NDEO’s Guest Blog Series features posts written by our members about their experiences in the fields of dance and dance education. We continue this series with a post by Becca Santone, Teacher at Little Red School House. Guest posts reflect the experiences, opinions, and viewpoints of the author and are printed here with their permission. NDEO does not endorse any business, product, or service mentioned in guest blog posts. If you are interested in learning more about the guest blogger program or submitting an article for consideration, please click here.
It’s my first week alone with a group of first graders at a school I’ve been working at for two weeks. Some of the kids have come up to me to tell me they take dance lessons outside of school, and some of the kids have questioned why on earth they have to take a dance class right now. We’re in a classroom with desks and very little space to move around. I’ve come with about 10 different ideas of what we might do and a Kidz Bop playlist ready to go.
There is so much energy in the room as their headteacher leaves. They’re asking if they should move their desks, if they can take off their shoes.
There are also tears. Some of them don’t want to make their own dances. Some of them don’t want to learn a dance and just want to freestyle. One of them wants to continue making paper airplanes.
As we settle in and start making dance class agreements- things we’ll do to keep ourselves safe over the next two weeks- one child’s fears really stuck with me.
A first-grade boy was adamant that he did not want to dance. He’d taken dance outside of school, had a bad experience, and was clearly terrified to be in the class.
I left the class happy that we got through it without any injuries, a small win on a stressful day. The consensus was that we were going to learn a dance and film it to make a music video. I went home tasked with the challenge- what song should we perform to? What moves could every student master? What’s going to be relevant to this group of kids, and how do I get them all to participate?
As a longtime fan of his, I thought about Harry Styles.
Harry is a British pop star that first rose to fame as a member of the band One Direction. Just a few weeks prior, he released a music video for his song, “Treat People With Kindness”. In the video, Styles dances alongside actress Phoebe Waller-Bridge and performs a 50s style soft-shoe duet.
I remember showing the class this video. I couldn’t get our classroom projector to connect to my laptop, so the kids did their best to crowd around my computer (still six feet apart, of course), so they could see. As I crouched down holding my device up as best as I could for their little eyes to view, I noticed how engrossed that first-grade boy was.
He couldn’t take his eyes off the screen. His reading teacher actually came in during this time (she was supposed to pull him out of specials to work with him one-on-one), but later she expressed to me she didn’t take him right away because she saw how invested in the video he was. The kids begged to watch the video again, and were stunned when I told them that Harry Styles had absolutely no dancing training before this music video. They couldn’t believe that someone that “didn’t dance” went ahead and made that.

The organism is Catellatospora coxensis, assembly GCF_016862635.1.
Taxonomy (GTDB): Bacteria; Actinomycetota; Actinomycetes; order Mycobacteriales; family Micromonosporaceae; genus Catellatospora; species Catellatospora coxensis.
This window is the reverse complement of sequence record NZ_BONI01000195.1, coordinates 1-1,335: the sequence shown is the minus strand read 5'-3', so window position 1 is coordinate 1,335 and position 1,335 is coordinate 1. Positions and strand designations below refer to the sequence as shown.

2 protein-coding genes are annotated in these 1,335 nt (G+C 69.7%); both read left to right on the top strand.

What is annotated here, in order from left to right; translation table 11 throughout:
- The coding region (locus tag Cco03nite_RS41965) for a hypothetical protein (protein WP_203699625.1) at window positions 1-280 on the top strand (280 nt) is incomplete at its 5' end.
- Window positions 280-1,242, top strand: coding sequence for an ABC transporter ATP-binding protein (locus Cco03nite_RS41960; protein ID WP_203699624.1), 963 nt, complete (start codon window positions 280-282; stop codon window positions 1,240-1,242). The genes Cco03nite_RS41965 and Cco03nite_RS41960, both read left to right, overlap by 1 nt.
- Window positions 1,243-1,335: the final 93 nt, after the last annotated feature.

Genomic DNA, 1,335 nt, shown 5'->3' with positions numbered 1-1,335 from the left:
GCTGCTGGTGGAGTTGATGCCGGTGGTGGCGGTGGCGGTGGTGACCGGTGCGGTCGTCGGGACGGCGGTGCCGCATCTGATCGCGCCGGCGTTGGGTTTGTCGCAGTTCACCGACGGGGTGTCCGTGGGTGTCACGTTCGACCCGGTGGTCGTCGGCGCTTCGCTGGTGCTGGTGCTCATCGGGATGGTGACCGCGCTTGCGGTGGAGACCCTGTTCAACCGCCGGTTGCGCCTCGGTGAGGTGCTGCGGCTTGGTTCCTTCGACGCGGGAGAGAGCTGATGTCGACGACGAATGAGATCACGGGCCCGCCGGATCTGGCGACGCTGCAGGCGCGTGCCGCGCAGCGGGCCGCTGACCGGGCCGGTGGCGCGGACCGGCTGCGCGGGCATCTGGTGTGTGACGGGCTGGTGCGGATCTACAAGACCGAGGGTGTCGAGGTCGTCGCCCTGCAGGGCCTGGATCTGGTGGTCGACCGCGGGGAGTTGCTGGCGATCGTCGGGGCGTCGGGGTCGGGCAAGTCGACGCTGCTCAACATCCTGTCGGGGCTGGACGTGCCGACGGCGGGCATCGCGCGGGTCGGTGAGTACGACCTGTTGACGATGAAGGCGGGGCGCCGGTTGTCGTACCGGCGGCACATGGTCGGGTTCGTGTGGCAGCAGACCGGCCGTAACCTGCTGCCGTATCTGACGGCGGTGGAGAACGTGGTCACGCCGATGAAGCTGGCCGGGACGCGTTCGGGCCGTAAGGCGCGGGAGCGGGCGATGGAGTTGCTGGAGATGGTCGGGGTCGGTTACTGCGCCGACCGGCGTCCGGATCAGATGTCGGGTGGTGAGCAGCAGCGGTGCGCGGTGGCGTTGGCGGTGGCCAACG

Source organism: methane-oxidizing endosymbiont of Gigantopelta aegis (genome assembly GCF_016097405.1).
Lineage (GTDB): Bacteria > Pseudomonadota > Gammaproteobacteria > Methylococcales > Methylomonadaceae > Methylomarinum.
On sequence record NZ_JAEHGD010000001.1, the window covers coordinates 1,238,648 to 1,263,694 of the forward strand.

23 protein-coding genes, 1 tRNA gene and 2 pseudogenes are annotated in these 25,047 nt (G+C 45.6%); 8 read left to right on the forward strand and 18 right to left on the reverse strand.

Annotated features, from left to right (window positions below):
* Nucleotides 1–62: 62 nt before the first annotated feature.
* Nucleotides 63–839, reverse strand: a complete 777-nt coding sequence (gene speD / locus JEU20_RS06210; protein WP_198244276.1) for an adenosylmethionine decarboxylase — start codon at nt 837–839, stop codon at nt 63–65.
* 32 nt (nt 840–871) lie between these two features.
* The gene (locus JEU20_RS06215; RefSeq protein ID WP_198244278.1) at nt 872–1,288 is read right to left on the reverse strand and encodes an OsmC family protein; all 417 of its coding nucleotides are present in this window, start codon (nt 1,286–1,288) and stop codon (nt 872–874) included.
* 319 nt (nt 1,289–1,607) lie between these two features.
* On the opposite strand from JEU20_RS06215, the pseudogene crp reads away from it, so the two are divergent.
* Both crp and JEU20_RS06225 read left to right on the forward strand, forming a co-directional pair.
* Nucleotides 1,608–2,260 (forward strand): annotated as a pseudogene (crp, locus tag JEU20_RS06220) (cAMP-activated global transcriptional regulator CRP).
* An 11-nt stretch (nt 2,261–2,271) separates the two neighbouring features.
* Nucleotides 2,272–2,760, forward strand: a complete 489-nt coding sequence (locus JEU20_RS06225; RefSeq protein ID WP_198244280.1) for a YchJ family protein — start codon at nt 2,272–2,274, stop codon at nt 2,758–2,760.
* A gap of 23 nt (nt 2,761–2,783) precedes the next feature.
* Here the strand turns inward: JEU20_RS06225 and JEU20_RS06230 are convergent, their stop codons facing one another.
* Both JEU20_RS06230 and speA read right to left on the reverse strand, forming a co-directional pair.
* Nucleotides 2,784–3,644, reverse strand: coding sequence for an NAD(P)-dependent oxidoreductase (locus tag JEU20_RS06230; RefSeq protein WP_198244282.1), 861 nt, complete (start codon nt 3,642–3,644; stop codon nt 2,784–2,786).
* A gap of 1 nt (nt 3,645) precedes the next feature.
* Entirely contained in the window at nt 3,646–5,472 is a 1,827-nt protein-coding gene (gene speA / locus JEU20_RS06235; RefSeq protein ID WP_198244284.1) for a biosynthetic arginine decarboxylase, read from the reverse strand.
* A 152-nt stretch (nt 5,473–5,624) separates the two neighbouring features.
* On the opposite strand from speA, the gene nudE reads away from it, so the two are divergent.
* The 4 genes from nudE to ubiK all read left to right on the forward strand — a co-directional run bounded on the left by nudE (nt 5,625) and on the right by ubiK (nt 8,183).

And that was when I knew I was onto something.
You see, exposing our students to legendary dancers, such as ballet star Mikhail Baryshnikov, is important. It’s crucial we show all kids, but especially boys, that it’s possible to get to that level regardless of their gender identity. But it’s also critical that we show them that you don’t have to be advanced, be “good” at dance to perform and enjoy it. You don’t have to be great to participate, you just have to try- like Harry did!
Harry Styles defies gender roles in his fashion, his music, and his attitude. He learned complex choreography for a music video without any training. He became the mascot of our class. With his painted nails and iconic Vogue cover where he wears a dress, he showed my kids that you can be who you are and do whatever you want. If you want to dance, you can!
From then on, that little boy worked hard in my class. He practiced our routine and asked me lots of questions about Harry Styles. By the end of our time together, we’d made a music video featuring both learned choreography and improvisation.
Sometimes my teacher friends laugh when they hear the kids asking me what Harry’s been up to today, but I sleep better knowing I gave them a positive role model to look up to. Plus, our song is all about being nice and accepting one another. “Treat people with kindness” is the cardinal rule in every class I teach, and my kids know this is my expectation. I hear them quoting it on the playground, and they’re forever asking me to play “our song” every time I see them.
Becca Santone is a dance educator from Massachusetts. She holds a Master of Arts in dance education from New York University and a Bachelor of Arts in dance from Bridgewater State University. She is currently teaching at the Little Red School House (LREI) in Manhattan. She frequently writes on her blog, Wildflower Way (thewildflowerway.org).